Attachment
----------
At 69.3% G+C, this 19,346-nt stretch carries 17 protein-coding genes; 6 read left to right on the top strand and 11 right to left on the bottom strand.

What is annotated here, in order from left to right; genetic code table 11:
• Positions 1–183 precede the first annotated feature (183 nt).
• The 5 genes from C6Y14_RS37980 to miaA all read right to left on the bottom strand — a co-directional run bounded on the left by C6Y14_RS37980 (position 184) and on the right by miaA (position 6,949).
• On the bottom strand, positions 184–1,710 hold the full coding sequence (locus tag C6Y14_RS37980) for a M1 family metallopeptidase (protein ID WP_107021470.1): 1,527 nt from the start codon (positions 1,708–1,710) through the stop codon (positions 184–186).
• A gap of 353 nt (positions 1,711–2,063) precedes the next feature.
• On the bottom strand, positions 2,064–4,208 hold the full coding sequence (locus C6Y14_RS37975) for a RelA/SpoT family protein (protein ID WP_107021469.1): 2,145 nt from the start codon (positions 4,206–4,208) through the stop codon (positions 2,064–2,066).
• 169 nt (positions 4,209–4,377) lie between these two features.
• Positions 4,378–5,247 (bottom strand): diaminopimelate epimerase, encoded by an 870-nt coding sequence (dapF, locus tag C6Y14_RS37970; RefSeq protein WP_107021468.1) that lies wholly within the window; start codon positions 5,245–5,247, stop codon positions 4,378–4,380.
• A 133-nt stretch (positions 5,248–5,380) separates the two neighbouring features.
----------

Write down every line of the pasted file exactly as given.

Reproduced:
At 69.3% G+C, this 19,346-nt stretch carries 17 protein-coding genes; 6 read left to right on the top strand and 11 right to left on the bottom strand.

What is annotated here, in order from left to right; genetic code table 11:
• Positions 1–183 precede the first annotated feature (183 nt).
• The 5 genes from C6Y14_RS37980 to miaA all read right to left on the bottom strand — a co-directional run bounded on the left by C6Y14_RS37980 (position 184) and on the right by miaA (position 6,949).
• On the bottom strand, positions 184–1,710 hold the full coding sequence (locus tag C6Y14_RS37980) for a M1 family metallopeptidase (protein ID WP_107021470.1): 1,527 nt from the start codon (positions 1,708–1,710) through the stop codon (positions 184–186).
• A gap of 353 nt (positions 1,711–2,063) precedes the next feature.
• On the bottom strand, positions 2,064–4,208 hold the full coding sequence (locus C6Y14_RS37975) for a RelA/SpoT family protein (protein ID WP_107021469.1): 2,145 nt from the start codon (positions 4,206–4,208) through the stop codon (positions 2,064–2,066).
• 169 nt (positions 4,209–4,377) lie between these two features.
• Positions 4,378–5,247 (bottom strand): diaminopimelate epimerase, encoded by an 870-nt coding sequence (dapF, locus tag C6Y14_RS37970; RefSeq protein WP_107021468.1) that lies wholly within the window; start codon positions 5,245–5,247, stop codon positions 4,378–4,380.
• A 133-nt stretch (positions 5,248–5,380) separates the two neighbouring features.